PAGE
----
Jury citation for the 2016 Volvo Environment Prize laureate
Professor Carlos Nobre has been a pioneer in efforts to understand and protect the Amazon, one of Earth’s most important ecosystems. He has initiated world-leading research on tipping points for the Amazon rainforest and the implication for climate, championed prominent roles for South American scientists in Amazon research, led international global change research efforts, and linked science with policy for the Amazon in national and international arenas.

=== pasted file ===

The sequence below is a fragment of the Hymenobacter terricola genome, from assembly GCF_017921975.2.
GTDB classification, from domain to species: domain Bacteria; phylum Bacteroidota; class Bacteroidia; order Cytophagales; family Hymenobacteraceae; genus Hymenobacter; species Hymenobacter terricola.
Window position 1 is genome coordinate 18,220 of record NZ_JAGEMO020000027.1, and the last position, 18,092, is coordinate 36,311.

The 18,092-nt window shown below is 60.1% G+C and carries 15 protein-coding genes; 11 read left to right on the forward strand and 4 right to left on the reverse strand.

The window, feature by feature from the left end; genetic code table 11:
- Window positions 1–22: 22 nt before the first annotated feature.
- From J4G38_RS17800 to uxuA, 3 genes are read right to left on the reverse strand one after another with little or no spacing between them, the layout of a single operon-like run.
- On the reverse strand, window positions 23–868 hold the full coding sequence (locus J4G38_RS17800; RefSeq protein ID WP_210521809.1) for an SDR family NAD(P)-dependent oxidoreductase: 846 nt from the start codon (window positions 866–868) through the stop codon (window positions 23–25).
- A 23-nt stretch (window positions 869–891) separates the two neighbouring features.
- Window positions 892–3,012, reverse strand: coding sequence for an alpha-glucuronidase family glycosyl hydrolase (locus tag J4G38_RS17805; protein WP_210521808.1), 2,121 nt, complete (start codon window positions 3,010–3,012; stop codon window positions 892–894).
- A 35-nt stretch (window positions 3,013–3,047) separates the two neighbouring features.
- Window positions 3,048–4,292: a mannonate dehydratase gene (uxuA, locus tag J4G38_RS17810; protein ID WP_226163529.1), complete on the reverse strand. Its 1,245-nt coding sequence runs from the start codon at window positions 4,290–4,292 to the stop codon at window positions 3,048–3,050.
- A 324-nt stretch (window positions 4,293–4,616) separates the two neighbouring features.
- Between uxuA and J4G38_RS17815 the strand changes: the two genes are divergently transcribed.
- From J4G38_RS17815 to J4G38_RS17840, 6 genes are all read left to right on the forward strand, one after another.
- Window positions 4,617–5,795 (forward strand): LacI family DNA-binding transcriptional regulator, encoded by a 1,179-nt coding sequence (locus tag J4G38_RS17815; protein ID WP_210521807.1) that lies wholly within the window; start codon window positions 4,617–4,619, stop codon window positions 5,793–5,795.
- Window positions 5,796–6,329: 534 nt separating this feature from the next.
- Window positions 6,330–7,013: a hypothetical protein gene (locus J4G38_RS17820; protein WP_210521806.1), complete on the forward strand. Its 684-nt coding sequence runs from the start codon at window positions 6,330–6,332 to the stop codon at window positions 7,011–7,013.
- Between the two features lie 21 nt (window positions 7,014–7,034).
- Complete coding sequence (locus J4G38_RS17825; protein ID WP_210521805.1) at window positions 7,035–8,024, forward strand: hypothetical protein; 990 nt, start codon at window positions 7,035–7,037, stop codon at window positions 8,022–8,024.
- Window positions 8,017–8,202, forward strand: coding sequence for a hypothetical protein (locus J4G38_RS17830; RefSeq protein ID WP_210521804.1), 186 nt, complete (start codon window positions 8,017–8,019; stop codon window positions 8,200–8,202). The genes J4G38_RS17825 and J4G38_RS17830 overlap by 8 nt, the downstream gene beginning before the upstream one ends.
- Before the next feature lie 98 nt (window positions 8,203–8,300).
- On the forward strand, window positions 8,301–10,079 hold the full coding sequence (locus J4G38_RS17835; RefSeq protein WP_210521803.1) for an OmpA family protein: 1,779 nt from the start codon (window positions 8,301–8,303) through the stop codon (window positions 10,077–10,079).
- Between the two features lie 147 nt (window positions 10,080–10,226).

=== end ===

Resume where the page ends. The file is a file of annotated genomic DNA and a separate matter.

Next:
Professor Carlos Nobre is one of the world’s leading Earth System scientists, and has played a pre-eminent role over several decades in research on the Amazon rainforest. He was a leader in the establishment and implementation of the Large-Scale Biosphere-Atmosphere Experiment in Amazonia, and ensured that South American scientists had a central role in the project. Prof Nobre has mentored and supported numerous young scientists from Brazil and elsewhere, and in his own research has explored possible tipping points for the rainforest related to climate change and land clearing. He has chaired several scientific boards and commissions, and was the chair of the International Geosphere-Biosphere Programme (IGBP) from 2006 to 2012. In 2011 Prof Nobre was appointed Secretary for Policy and Research and Development Programs at the Ministry of Science and Technology, with responsibility for Brazil’s research and higher education budget. In 2012 he coordinated scientific guidance for the UN’s Rio+20 Summit, and a year later was appointed by UN Secretary-General Ban Ki-moon to his new Scientific Advisory Board. In summary, Prof. Carlos Nobre has built an outstanding environmental science career over many decades, including cutting-edge research in Earth System science, mentoring and support for early career researchers, leadership of national and international research programs, and science-policy interfaces at the highest levels.